The assessors will not have to visit every Montclairproperty, according to Rubenstein.

“Of 10,000 properties, we’ll going to be going to a couple of hundred,” he said. “We’re going to inspect a very small amount of properties.”

Realty Appraisal will need to send inspectors to visit some residences, mainly those with outstanding building permits, and will not call before hand. Its representatives will knock on doors, and leave a door tag if the resident isn’t at home. The reassessed values will go on the books for 2012.

The company will be sending residents letters informing them of their homes’ new valuation in mid-December or after Christmas.

Realty Appraisal, based in West New York, N.J., started its work right after July 12, when the council awarded it the contract, and is about 20 percent done with the reassessment, Rubenstein said.

 

Similar Articles

Assessing Your Assessemen... Fair to say,  if you are living in New Jersey, you are probably paying more property taxes than you should. The National Taxpayers Union, in fact, estimates
Hurricane Sandy Victims C...     From New Jersey 101.5: Hurricane Ravaged Homes Could Mean Tax Assessment Reduction [AUDIO] New Jersey 101.5 FM Radio If your home suffered significant damage or
Howell Reassessment Blame... From Howell Patch: It was because of all those successful appeals that the county ordered a recently completed assessment. “The assessment further caused a significant decline in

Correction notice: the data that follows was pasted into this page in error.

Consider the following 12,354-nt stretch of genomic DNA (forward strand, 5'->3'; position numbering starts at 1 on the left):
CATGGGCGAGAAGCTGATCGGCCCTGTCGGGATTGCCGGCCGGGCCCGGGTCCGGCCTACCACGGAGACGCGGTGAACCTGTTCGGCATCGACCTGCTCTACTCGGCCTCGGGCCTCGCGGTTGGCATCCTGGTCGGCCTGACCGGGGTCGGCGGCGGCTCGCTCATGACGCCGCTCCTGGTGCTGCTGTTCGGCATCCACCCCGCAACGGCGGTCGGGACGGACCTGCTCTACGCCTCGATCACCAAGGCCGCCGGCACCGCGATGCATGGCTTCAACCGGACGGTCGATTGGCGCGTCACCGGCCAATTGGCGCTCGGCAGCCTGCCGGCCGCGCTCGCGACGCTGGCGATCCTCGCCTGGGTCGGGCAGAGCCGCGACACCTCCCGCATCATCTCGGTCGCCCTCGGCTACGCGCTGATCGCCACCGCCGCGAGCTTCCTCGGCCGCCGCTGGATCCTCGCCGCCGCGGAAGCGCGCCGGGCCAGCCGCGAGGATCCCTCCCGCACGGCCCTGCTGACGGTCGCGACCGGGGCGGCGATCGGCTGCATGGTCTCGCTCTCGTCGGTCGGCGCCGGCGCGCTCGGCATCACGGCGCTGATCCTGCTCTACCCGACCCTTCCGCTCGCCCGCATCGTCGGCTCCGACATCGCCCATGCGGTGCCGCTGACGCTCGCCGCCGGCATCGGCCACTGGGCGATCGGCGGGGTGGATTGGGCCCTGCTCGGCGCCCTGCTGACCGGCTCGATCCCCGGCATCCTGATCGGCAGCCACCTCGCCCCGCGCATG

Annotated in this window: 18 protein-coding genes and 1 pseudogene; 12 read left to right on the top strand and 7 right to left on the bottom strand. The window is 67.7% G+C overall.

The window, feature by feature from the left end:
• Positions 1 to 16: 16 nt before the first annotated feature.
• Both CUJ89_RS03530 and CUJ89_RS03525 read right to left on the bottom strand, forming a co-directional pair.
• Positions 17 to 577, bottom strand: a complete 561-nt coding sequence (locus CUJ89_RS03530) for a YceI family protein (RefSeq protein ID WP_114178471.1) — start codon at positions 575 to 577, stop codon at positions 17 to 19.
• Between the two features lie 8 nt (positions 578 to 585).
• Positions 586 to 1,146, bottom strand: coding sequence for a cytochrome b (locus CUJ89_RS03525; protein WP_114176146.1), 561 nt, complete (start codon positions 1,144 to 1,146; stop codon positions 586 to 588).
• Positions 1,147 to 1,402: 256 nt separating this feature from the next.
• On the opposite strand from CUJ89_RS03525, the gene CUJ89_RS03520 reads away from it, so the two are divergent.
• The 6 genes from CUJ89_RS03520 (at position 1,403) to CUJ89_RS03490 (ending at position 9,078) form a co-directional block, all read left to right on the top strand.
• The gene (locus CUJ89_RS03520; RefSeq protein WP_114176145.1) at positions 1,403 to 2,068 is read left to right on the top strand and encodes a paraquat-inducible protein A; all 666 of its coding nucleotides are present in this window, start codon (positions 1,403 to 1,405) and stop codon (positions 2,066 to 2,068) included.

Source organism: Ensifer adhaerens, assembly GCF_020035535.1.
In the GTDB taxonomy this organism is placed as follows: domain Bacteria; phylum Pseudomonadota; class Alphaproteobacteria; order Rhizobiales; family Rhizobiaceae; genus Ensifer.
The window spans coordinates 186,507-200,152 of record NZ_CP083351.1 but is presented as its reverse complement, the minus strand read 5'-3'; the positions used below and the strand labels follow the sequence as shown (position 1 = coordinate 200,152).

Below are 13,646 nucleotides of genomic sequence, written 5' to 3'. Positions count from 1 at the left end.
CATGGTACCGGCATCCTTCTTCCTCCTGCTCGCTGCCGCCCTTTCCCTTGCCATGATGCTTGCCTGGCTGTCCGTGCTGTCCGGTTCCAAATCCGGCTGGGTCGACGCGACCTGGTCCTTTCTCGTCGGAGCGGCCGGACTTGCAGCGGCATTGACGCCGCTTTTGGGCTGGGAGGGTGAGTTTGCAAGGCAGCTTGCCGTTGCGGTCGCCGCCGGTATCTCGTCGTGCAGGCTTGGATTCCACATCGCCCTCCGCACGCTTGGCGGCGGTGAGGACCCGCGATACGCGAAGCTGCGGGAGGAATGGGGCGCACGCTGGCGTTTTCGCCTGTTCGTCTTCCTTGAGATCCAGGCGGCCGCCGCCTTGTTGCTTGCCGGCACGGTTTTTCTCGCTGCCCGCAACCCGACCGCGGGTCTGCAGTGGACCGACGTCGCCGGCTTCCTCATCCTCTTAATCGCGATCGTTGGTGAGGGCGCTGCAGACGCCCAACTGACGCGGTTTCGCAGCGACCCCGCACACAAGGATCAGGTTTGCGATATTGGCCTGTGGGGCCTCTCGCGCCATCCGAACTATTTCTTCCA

Legislation Would Advise ...   From: NJ Spotlight Letting Property Owners Know They Can Challenge Annual Tax Assessments NJ Spotlight The push to raise awareness for property tax appeals comes as
Spotlights On New Jersey ...   NJ Spotlight Tax Facts: Getting Beyond All the Talk About New Jersey's Taxes … NJ Spotlight More taxes, no new taxes, higher taxes, marijuana taxes, corporate
Reassessments May Be Head...   MyCentralJersey.com Are you fairly taxed? NJ targets towns on assessments MyCentralJersey.com That’s the primary reason why the number of tax appeals continues to drop in Somerset
Reducing New Jersey’... The possibility of reducing property taxes by consolidating the 565 municipalities of New Jersey was called into question in a recent study conducted by the Rutgers University’s
Westfield Realtor Offers ...   From PR News: In 2012, according to the Department of Treasury’s Division of Taxation, more than 90,000 residential tax appeals were filed in New Jersey —
More Judges To Hear NJ Ta... From NJBIZ: For New Jersey's backlog of property tax appeals, more help is on the way….via Tax court getting more judges to help with buildup of cases
NJ Property Tax Reinburse... From MyCentralJersey.com: Many New Jersey senior citizens do not know about program that can bring them money every year...via  can bring cold casProperty tax freezeh to seniors
For Homeowners Seeking Ta...   From New Jersey Herald: For desperate homeowners, meanwhile, the opportunity to obtain a reduced property assessment — and, by extension, a break on their property taxes